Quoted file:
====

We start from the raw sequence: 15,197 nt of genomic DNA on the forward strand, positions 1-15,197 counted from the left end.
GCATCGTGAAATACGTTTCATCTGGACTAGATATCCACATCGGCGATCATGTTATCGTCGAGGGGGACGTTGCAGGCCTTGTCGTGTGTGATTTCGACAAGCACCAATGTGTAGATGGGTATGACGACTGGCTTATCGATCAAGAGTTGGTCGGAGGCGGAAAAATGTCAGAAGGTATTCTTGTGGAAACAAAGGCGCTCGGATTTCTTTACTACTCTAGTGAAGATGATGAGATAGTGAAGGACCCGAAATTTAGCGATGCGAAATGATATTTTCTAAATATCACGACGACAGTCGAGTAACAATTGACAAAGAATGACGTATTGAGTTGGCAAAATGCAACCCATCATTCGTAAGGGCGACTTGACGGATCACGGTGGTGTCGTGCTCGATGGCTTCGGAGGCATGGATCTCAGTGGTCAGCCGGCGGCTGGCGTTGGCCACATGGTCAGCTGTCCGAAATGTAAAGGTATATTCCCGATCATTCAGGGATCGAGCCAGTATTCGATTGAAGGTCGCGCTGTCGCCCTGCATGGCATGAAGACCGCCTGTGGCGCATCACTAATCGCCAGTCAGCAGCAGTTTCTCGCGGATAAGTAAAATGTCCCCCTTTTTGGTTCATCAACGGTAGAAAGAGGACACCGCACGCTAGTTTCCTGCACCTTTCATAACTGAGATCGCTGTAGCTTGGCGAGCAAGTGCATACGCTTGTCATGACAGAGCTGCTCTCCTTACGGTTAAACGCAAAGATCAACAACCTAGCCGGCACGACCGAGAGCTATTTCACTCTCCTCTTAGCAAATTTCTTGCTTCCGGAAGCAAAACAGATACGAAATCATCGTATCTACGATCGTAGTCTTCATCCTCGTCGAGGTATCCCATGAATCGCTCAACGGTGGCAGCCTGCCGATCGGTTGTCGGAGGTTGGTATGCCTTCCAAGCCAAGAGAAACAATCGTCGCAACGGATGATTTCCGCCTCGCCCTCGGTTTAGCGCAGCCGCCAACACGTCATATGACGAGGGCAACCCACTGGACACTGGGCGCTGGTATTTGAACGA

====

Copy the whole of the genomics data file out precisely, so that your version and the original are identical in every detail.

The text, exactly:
We start from the raw sequence: 15,197 nt of genomic DNA on the forward strand, positions 1-15,197 counted from the left end.
GCATCGTGAAATACGTTTCATCTGGACTAGATATCCACATCGGCGATCATGTTATCGTCGAGGGGGACGTTGCAGGCCTTGTCGTGTGTGATTTCGACAAGCACCAATGTGTAGATGGGTATGACGACTGGCTTATCGATCAAGAGTTGGTCGGAGGCGGAAAAATGTCAGAAGGTATTCTTGTGGAAACAAAGGCGCTCGGATTTCTTTACTACTCTAGTGAAGATGATGAGATAGTGAAGGACCCGAAATTTAGCGATGCGAAATGATATTTTCTAAATATCACGACGACAGTCGAGTAACAATTGACAAAGAATGACGTATTGAGTTGGCAAAATGCAACCCATCATTCGTAAGGGCGACTTGACGGATCACGGTGGTGTCGTGCTCGATGGCTTCGGAGGCATGGATCTCAGTGGTCAGCCGGCGGCTGGCGTTGGCCACATGGTCAGCTGTCCGAAATGTAAAGGTATATTCCCGATCATTCAGGGATCGAGCCAGTATTCGATTGAAGGTCGCGCTGTCGCCCTGCATGGCATGAAGACCGCCTGTGGCGCATCACTAATCGCCAGTCAGCAGCAGTTTCTCGCGGATAAGTAAAATGTCCCCCTTTTTGGTTCATCAACGGTAGAAAGAGGACACCGCACGCTAGTTTCCTGCACCTTTCATAACTGAGATCGCTGTAGCTTGGCGAGCAAGTGCATACGCTTGTCATGACAGAGCTGCTCTCCTTACGGTTAAACGCAAAGATCAACAACCTAGCCGGCACGACCGAGAGCTATTTCACTCTCCTCTTAGCAAATTTCTTGCTTCCGGAAGCAAAACAGATACGAAATCATCGTATCTACGATCGTAGTCTTCATCCTCGTCGAGGTATCCCATGAATCGCTCAACGGTGGCAGCCTGCCGATCGGTTGTCGGAGGTTGGTATGCCTTCCAAGCCAAGAGAAACAATCGTCGCAACGGATGATTTCCGCCTCGCCCTCGGTTTAGCGCAGCCGCCAACACGTCATATGACGAGGGCAACCCACTGGACACTGGGCGCTGGTATTTGAACGA